Could the owners of the Hollywood Shawnee Apartments be civilly liable after a man was found dead outside of their complex?
Police are investigating after a man was found shot dead outside of the Hollywood Shawnee Apartments. Officers were called to the complex where the victim was declared dead at the scene. The authorities have released few details, but stated that the individual was visiting the apartments. The name of the victim, as well as any potential suspect(s) has not been released.
When property owners ignore previous incidents of crime on their premises and fail to take the security precautions needed to protect residents and guests from foreseeable threats, they could be held liable for damages in the wake of violent crime. If crime is a foreseeable issue on the property, these landlords and property managers are required by Georgia law to take reasonable security measures. Visible security cameras, onsite security, perimeter fencing with access-controlled gates, and even a security station at the entrance gate are all reasonable measures that property owners might be required to take to curtail crime on their premises. Property owners can be held accountable even when crime spills out onto adjacent properties.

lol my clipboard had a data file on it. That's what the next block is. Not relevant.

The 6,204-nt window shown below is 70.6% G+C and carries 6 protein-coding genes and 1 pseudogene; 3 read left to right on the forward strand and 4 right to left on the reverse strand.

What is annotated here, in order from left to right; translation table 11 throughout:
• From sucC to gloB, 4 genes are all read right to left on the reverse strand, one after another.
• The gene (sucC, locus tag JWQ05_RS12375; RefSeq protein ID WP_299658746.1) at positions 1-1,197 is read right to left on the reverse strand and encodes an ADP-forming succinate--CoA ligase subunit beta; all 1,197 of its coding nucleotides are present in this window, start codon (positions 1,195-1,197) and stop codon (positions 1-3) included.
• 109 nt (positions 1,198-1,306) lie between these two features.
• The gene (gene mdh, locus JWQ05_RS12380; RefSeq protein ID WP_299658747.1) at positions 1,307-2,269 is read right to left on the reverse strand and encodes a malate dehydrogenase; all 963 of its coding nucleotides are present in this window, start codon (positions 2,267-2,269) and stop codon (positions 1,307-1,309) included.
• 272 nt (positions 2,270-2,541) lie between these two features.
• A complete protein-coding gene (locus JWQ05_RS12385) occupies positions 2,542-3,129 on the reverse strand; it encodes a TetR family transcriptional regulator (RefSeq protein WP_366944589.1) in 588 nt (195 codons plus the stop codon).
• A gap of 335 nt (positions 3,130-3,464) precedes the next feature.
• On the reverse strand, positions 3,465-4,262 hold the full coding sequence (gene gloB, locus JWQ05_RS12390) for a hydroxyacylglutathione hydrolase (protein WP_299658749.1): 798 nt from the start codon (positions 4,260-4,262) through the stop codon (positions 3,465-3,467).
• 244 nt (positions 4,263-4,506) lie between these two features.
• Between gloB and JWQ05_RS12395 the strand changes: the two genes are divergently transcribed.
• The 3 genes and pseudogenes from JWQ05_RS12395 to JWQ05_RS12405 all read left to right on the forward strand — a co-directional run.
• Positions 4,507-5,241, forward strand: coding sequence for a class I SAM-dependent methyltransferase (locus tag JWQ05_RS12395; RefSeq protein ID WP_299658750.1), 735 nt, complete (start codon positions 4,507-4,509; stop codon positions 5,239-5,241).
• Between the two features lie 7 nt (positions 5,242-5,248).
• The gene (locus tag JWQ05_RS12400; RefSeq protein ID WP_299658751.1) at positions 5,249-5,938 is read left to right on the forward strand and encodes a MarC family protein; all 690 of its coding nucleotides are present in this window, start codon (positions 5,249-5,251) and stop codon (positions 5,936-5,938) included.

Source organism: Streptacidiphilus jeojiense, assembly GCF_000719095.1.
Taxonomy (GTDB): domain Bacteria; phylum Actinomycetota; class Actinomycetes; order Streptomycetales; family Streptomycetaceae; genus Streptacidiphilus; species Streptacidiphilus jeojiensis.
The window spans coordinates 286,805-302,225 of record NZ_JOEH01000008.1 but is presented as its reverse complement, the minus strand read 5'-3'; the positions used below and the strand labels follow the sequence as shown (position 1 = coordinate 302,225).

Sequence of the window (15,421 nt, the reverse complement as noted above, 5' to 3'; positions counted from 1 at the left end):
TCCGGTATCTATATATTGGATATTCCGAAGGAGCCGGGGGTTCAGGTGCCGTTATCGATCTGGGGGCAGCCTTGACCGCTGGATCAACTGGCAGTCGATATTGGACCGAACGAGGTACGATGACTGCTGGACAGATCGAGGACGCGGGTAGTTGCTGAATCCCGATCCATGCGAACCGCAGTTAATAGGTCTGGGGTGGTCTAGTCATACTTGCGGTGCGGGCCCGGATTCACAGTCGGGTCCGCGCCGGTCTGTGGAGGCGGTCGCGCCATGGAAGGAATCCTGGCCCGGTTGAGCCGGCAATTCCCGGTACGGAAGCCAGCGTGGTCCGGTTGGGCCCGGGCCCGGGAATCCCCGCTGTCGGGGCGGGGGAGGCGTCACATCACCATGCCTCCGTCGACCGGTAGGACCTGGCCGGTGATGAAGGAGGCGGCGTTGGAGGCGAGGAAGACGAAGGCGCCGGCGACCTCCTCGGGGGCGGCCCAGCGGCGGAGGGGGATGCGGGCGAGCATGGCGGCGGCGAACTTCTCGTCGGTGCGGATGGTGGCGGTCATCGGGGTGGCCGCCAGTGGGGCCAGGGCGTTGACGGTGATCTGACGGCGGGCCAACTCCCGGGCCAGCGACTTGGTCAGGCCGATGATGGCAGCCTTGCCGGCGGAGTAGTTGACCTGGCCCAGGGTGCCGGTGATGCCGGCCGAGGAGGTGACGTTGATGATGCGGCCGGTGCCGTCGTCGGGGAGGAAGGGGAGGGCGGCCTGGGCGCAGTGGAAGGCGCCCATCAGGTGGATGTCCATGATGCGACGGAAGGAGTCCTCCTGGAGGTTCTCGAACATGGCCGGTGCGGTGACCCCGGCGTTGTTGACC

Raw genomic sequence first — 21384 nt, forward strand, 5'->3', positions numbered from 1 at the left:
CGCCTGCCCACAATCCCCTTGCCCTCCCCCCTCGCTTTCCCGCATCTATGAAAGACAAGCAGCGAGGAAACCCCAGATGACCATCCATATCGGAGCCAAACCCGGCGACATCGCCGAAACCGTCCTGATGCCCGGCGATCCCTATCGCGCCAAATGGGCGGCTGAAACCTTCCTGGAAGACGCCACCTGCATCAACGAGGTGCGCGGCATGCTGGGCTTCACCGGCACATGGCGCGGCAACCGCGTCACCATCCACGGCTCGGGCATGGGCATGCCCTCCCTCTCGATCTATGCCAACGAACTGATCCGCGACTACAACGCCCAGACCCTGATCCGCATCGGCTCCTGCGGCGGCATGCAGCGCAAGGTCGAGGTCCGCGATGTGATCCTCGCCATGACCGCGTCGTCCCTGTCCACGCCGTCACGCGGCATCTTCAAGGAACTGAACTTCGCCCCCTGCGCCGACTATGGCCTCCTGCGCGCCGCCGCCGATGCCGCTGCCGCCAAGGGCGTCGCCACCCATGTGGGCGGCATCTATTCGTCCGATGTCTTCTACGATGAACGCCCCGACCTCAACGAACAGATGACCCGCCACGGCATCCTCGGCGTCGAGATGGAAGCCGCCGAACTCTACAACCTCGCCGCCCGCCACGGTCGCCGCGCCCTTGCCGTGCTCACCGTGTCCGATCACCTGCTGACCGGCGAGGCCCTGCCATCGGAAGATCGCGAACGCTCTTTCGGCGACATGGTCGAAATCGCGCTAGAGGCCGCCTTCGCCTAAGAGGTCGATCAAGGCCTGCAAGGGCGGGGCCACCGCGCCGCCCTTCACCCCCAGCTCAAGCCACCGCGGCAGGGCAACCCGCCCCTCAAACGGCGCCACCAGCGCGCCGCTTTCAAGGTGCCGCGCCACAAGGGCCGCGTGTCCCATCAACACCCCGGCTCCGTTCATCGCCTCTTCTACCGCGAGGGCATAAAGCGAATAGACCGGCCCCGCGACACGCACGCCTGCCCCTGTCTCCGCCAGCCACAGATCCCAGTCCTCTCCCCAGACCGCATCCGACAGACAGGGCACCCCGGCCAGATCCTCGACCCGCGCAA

Just a day prior to the shooting on the property, a stairwell collapsed, killing one of the construction workers who was employed on sight.
Online reviews are scant, with the most recent being nearly three years old. It describes the concerns of a resident around how the property was maintained. When property owners ignore resident concerns of maintenance, or basic safety, it could be a sign that they are likewise ignorant of security concerns. “[T]he grounds . . . are always littered with trash,” the tenant states, “this . . . apartment complex does not require a fire extinguisher to be placed in any of the units. Maintenance men will enter your unit without you knowledge and make repairs.”
Law enforcement may be able to catch the perpetrators and charge them in a criminal court of law, but there is little that police can do when apartment complexes become safe havens for criminal activity. The families of the victims can bring an action against a landlord or management company in civil court, where they might secure a monetary judgment. A judgment cannot bring their loved ones back, but it can help with funeral expenses, the loss of wages, and even provide funds to relocate to a safer area. Perhaps more importantly, a judgement against the landlord could convince them, and others by example, that it is cheaper to maintain safer communities than to skimp on security measures. By holding landlords accountable, together, we can Make Atlanta Safe, one community at a time.
Only the survivors of violent crimes or the families of victims can use the civil court system to hold property owners and managers accountable when they fail to take reasonable precautions to protect tenants and guests from known threats. By holding them accountable, we can motivate property owners to make meaningful changes to prevent violent crime from happening to others. In that way, together, we can help Make Atlanta Safe.
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